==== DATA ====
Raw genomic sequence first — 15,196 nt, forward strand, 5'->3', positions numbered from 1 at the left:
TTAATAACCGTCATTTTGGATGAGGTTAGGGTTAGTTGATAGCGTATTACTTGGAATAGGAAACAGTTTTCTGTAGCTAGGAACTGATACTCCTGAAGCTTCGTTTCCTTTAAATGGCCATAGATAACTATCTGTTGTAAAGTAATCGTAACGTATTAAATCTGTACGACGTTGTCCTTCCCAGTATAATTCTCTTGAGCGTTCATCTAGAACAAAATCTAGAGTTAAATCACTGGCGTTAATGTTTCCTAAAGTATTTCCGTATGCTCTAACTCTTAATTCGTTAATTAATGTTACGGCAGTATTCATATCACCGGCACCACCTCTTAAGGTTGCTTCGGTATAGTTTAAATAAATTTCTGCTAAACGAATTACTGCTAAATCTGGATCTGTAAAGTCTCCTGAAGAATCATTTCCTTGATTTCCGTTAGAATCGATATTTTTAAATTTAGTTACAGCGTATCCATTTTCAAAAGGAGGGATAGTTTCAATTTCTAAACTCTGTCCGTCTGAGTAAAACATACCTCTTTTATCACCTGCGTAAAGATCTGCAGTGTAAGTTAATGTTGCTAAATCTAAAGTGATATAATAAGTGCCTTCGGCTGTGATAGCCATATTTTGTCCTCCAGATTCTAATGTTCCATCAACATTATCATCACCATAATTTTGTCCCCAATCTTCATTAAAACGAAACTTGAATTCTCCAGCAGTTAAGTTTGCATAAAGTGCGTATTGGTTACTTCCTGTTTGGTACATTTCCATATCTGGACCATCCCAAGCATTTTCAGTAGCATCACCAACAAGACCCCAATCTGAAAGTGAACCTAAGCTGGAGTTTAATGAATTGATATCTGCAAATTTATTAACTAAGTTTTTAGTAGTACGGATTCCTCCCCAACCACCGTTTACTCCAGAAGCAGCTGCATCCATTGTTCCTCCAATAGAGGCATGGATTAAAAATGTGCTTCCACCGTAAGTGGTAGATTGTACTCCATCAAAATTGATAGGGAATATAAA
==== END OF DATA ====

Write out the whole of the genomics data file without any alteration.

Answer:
Raw genomic sequence first — 15,196 nt, forward strand, 5'->3', positions numbered from 1 at the left:
TTAATAACCGTCATTTTGGATGAGGTTAGGGTTAGTTGATAGCGTATTACTTGGAATAGGAAACAGTTTTCTGTAGCTAGGAACTGATACTCCTGAAGCTTCGTTTCCTTTAAATGGCCATAGATAACTATCTGTTGTAAAGTAATCGTAACGTATTAAATCTGTACGACGTTGTCCTTCCCAGTATAATTCTCTTGAGCGTTCATCTAGAACAAAATCTAGAGTTAAATCACTGGCGTTAATGTTTCCTAAAGTATTTCCGTATGCTCTAACTCTTAATTCGTTAATTAATGTTACGGCAGTATTCATATCACCGGCACCACCTCTTAAGGTTGCTTCGGTATAGTTTAAATAAATTTCTGCTAAACGAATTACTGCTAAATCTGGATCTGTAAAGTCTCCTGAAGAATCATTTCCTTGATTTCCGTTAGAATCGATATTTTTAAATTTAGTTACAGCGTATCCATTTTCAAAAGGAGGGATAGTTTCAATTTCTAAACTCTGTCCGTCTGAGTAAAACATACCTCTTTTATCACCTGCGTAAAGATCTGCAGTGTAAGTTAATGTTGCTAAATCTAAAGTGATATAATAAGTGCCTTCGGCTGTGATAGCCATATTTTGTCCTCCAGATTCTAATGTTCCATCAACATTATCATCACCATAATTTTGTCCCCAATCTTCATTAAAACGAAACTTGAATTCTCCAGCAGTTAAGTTTGCATAAAGTGCGTATTGGTTACTTCCTGTTTGGTACATTTCCATATCTGGACCATCCCAAGCATTTTCAGTAGCATCACCAACAAGACCCCAATCTGAAAGTGAACCTAAGCTGGAGTTTAATGAATTGATATCTGCAAATTTATTAACTAAGTTTTTAGTAGTACGGATTCCTCCCCAACCACCGTTTACTCCAGAAGCAGCTGCATCCATTGTTCCTCCAATAGAGGCATGGATTAAAAATGTGCTTCCACCGTAAGTGGTAGATTGTACTCCATCAAAATTGATAGGGAATATAAA